The problem with the ideological-emotional reaction is that it demonizes without understanding motivations, and so isn't at all pragmatic. When I look into the matter further I continue to deplore it, but start to understand it.
Parts of the US have such horrendous disparity of wealth that you find small enclaves of the middle class surrounded by a sea of poverty. It's not just that the rich don't want to pay for the poor: it's that the rich want decent services (such as good policing and roads) and they're having trouble achieving that when the county government is struggling to provide even subpar services to large poor communities. Separating might seem like the only way to attain decent services.
I don't understand racial politics in the US, but places that have incorporated are called "white flight" towns, so part of the problem seems to be racist - especially in the southern states, where poverty falls disproportionately to non-white communities.
Once incorporated, many of these towns outsource almost all of their civic services. Some are left with only one public employee. Many outsource everything except for the police and fire departments (because of insurance prices). The reason for outsourcing is the cost of unionized employees. We might call this union-busting, but think of it from the perspective of the communities that are privatizing. The New York Times quotes John Donahue of Harvard as saying, "A lot of jobs in government are middle-class jobs that in the private sector are not middle-class jobs. People aren't willing to support conditions for public workers that they themselves no longer enjoy" ...like pensions and excellent health coverage.
While incorporation and privatization have been around for a while, they have picked up since the 2008 financial collapse because communities are going through crisis. When faced with imminent bankruptcy during a recession, there aren't a lot of options. Raising property taxes is a problem when people are already losing their homes in record numbers; in some cases it just isn't feasible because it could exacerbate the downward spiral and result in even lower tax revenue. Much of the cost structure is fixed because of union agreements. Reducing financial obligations to the rest of the county is egregious, but it saves towns millions that they might not be able to save otherwise.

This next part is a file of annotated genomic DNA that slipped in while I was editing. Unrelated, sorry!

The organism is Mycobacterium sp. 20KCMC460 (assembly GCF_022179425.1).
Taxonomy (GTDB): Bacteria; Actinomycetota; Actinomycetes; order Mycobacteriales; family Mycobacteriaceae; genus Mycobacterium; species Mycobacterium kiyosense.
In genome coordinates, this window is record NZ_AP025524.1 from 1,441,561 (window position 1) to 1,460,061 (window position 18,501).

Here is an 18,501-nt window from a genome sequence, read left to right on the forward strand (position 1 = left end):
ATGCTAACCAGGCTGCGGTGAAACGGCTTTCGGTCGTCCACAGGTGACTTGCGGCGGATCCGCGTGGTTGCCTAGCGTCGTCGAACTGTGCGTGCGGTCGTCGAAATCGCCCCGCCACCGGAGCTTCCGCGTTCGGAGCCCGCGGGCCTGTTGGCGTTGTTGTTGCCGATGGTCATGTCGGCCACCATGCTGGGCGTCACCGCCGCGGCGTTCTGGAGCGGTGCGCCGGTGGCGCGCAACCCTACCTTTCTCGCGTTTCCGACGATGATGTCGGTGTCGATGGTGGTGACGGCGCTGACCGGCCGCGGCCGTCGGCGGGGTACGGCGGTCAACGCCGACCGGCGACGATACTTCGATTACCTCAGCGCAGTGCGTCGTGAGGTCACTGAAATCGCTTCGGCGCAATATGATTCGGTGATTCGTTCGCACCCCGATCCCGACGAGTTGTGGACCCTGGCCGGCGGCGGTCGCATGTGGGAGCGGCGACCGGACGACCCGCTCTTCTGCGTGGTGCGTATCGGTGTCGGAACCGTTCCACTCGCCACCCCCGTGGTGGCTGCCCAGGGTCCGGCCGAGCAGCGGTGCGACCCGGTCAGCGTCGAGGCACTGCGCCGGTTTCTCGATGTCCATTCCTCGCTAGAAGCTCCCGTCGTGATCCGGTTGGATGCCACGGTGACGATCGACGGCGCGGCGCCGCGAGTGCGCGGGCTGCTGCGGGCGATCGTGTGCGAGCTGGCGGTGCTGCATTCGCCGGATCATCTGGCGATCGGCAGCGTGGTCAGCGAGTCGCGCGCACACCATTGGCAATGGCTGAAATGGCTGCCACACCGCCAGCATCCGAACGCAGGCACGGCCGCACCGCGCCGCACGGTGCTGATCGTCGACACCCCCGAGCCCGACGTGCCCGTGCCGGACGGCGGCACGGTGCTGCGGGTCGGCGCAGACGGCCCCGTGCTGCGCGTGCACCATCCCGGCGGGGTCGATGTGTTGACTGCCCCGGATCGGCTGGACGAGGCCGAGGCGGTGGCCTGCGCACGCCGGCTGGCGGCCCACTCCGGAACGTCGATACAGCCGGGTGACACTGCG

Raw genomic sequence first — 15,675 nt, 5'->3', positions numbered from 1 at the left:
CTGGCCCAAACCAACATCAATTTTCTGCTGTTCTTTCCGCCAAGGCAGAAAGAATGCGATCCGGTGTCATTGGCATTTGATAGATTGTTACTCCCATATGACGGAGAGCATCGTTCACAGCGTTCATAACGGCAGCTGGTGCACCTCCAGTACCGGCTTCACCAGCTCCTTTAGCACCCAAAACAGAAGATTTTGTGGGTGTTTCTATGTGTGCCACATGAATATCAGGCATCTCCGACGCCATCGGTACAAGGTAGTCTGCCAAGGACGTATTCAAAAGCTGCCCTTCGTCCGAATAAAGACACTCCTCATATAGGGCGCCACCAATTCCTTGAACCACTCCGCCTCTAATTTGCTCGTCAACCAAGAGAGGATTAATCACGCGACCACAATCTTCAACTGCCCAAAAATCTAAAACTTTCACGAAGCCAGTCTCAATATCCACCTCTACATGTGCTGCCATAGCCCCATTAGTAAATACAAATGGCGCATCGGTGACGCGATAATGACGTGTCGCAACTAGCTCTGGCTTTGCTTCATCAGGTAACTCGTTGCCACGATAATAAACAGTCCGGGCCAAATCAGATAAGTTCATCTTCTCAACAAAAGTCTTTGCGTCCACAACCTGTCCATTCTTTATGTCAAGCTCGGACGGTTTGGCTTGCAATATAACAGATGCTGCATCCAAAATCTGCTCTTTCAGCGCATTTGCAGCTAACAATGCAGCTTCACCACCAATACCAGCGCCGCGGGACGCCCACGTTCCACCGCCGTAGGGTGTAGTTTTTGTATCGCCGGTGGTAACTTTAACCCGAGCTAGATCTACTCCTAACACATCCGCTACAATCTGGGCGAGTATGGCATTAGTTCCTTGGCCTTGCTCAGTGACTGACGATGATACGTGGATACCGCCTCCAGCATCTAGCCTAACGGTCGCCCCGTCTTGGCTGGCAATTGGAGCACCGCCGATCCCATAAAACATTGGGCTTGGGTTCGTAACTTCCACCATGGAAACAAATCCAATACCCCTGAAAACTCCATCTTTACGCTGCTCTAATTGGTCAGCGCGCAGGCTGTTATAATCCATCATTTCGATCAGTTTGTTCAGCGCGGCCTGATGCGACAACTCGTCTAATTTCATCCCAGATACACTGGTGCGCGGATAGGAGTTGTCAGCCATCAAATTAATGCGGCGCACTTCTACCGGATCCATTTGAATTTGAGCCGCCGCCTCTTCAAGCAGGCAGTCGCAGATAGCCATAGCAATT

Historically, Democrats prevent incorporation from happening, but in the current economic downturn Republicans are surging, and it only takes one term of Republican majority in state legislatures to allow a slew of incorporations.
The tragedy is even greater that the solution to the dysfunction is increasing the dysfunction. Incorporation and privatization are removing local jobs, increasing local poverty, and hurting social services and schools that could help pull the poor out of poverty. When one town in a county chooses white flight, it puts financial pressure on other towns and makes it more likely that they'll go too. Income inequality and racial tension continue to increase.
It's all just going to shit. That will continue until the US effectively addresses poverty. It might help to change the terminology; instead of calling it the war on poverty, call it the war on lack of opportunity, or the war on hopelessness.
The other issue is how to transform into the post-union world we're becoming. Unions served a useful purpose a hundred years ago, fifty years ago, maybe even twenty years ago; but now their time is done. We need a better transition than moving from unionized income for life to outsourced minimum wage jobs. (And in the US, even the low minimum wage is under attack from business lobbyists.) We need stronger employment laws and better retirement savings options for everyone.
Did Philip K Dick Dream of Palm Jumeirah?